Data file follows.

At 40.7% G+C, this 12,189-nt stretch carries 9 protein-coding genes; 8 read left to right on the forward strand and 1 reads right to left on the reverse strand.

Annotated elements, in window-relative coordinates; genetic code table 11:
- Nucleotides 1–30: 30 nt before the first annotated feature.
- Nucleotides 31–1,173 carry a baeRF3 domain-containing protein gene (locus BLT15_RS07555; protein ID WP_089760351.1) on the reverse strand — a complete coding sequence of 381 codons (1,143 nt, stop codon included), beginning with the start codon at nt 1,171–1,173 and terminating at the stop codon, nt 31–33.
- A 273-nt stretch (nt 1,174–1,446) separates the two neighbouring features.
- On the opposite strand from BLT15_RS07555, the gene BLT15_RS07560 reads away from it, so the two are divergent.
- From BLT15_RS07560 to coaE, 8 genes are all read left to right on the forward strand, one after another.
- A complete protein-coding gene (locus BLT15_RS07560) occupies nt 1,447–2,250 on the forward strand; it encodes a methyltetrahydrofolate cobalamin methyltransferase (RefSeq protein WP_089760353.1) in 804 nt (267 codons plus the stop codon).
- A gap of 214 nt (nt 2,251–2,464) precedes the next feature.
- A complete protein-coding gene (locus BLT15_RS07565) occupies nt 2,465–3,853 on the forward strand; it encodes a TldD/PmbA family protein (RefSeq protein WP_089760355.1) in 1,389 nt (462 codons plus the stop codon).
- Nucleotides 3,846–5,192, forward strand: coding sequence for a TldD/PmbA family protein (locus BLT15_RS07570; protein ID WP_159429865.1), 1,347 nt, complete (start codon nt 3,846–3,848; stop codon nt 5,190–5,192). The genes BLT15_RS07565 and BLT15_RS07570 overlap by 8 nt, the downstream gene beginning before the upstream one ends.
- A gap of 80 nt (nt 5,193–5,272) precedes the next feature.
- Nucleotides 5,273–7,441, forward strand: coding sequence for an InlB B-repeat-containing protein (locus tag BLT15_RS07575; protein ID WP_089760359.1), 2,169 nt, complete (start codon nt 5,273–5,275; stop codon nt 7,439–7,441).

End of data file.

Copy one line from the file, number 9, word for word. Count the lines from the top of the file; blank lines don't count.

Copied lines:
- A gap of 214 nt (nt 2,251–2,464) precedes the next feature.